Tornado Preparedness

What is a tornado?

A tornado is a column of violently rotating winds extending down from a thunderstorm could and touching the surface of the earth. A tornado spins like a top and may sound like an airplane or train.

What is the difference between a Tornado Watch and a Tornado Warning?

A tornado watch means that the weather conditions are right for tornadoes to develop. However, a watch does not necessarily mean a tornado will develop. A tornado watch gives you time to plan and prepare should one occur. A tornado warning means that one has been sighted. Seek shelter immediately and listen to the radio or television for additional information.

Where should I seek shelter?

  • At home a basement offers the greatest safety. Seek shelter under sturdy furniture if possible. In a home without a basement, take cover in the center of the house on the lowest floor in a small room such as a closet or bathroom, and stay away from windows due to the possibility of shattered glass.
  • In a manufactured home leave and go to a substantial structure before the storm arrives. If there is no shelter nearby, lie flat in the nearest ditch, ravine, or culvert with your hands shielding your head.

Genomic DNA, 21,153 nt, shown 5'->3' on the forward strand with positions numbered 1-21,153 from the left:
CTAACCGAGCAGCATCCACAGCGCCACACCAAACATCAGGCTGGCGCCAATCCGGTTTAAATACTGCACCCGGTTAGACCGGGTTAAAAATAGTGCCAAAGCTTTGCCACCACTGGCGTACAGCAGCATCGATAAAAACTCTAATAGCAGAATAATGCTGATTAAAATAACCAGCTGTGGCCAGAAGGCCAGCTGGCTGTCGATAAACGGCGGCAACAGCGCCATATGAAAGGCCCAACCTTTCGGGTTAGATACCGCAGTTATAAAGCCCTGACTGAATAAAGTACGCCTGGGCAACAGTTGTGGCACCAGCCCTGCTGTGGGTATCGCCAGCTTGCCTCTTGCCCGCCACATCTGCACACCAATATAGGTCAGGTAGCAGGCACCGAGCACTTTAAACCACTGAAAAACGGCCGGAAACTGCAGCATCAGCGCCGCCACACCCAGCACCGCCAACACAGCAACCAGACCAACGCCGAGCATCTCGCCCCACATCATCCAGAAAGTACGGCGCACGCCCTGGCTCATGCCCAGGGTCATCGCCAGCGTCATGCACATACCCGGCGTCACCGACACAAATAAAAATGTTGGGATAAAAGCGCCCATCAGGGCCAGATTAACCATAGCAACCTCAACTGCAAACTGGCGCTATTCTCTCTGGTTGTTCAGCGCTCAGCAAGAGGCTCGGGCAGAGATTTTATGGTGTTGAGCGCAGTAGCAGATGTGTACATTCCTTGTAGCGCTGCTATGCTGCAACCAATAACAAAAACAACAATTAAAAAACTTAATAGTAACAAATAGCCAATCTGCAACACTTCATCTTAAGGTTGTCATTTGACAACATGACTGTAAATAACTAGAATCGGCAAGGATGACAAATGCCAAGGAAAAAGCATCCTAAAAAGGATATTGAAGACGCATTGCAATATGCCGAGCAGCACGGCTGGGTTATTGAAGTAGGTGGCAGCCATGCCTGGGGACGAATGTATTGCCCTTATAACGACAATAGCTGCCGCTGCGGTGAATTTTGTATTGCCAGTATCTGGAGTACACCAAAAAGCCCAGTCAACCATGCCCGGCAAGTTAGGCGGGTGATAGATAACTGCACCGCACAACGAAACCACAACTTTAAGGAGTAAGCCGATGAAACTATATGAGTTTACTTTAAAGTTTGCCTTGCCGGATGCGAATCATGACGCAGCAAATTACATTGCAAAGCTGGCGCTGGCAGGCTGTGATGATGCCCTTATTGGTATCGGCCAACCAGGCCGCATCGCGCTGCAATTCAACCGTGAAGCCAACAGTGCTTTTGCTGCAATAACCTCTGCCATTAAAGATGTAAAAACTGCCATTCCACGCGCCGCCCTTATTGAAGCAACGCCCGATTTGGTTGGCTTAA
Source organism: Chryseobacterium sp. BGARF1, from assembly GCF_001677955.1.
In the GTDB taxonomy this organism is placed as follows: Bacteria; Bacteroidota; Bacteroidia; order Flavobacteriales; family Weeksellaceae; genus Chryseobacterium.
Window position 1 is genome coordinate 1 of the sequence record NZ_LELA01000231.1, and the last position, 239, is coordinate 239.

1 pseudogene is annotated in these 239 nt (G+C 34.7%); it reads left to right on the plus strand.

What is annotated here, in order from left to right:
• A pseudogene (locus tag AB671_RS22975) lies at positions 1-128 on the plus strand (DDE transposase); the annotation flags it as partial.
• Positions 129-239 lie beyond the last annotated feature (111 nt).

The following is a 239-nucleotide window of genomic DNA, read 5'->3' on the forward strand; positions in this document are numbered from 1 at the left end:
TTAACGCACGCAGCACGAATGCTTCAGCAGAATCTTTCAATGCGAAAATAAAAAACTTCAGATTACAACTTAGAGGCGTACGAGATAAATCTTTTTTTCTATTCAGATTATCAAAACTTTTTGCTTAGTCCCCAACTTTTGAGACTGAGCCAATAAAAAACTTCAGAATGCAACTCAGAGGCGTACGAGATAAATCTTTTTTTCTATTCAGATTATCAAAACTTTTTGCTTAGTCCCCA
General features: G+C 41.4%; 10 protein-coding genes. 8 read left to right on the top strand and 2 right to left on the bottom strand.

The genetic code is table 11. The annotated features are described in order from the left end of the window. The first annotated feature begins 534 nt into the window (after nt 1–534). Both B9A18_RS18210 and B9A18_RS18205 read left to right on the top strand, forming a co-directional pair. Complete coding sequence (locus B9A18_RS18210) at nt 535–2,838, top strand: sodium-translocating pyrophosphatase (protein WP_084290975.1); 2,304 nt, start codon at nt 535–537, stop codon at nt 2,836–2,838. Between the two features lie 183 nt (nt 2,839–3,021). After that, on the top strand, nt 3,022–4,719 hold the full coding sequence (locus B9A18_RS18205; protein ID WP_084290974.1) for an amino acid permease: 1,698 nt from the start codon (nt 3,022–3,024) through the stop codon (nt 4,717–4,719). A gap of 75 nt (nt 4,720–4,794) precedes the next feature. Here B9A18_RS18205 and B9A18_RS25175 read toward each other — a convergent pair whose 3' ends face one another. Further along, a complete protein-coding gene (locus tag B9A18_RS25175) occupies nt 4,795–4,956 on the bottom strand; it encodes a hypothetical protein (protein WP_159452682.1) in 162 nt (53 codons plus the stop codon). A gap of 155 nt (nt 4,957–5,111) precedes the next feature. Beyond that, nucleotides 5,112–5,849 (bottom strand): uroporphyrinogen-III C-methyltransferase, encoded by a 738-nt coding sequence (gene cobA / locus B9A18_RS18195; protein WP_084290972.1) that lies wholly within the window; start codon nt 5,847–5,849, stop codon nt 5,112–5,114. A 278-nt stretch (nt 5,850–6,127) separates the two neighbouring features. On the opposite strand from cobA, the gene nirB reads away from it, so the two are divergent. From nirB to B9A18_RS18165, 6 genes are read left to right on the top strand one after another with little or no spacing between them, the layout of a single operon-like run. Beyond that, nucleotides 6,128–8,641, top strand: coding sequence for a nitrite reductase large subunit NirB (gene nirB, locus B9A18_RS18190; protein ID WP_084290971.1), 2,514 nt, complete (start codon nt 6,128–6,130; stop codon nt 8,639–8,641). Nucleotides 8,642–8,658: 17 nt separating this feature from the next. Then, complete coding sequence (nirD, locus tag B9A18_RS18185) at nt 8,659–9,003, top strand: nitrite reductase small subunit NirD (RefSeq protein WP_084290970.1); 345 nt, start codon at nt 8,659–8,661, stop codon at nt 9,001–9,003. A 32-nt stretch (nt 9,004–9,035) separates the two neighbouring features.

• At school or work follow plans to move to interior hallways or small rooms on the lowest floor. Avoid areas with glass and wide free-span roofs.
  • In vehicles do not try to out-drive a tornado. Get out of the vehicle immediately and take shelter. If there is no time to get indoors, get out of the car and lie in a ditch or low-lying area away from the vehicle. Use arms to protect your head and neck.


Sirens are tested on the 1st Tuesday of every month at 10:00 a.m.


A Tornado Watch means the weather conditions are ideal for a tornado to develop. No siren warning will be sounded, so tune in to your radio or television for the latest in weather information. Be prepared to take shelter. Locally, WKRS AM 1220 and WXLC FM 102.3 provide emergency weather information.


A Tornado Warning means a tornado has been sighted in our general area. The warning sirens will be sounded and you should SEEK SHELTER IMMEDIATELY. DO NOT IGNORE THE WARNING SIRENS.


When the National Weather Bureau declares an all-clear, it will be announced over the radio and television. No signal will be sounded. It is very important that you have a battery-powered radio and flashlight in case of a power failure.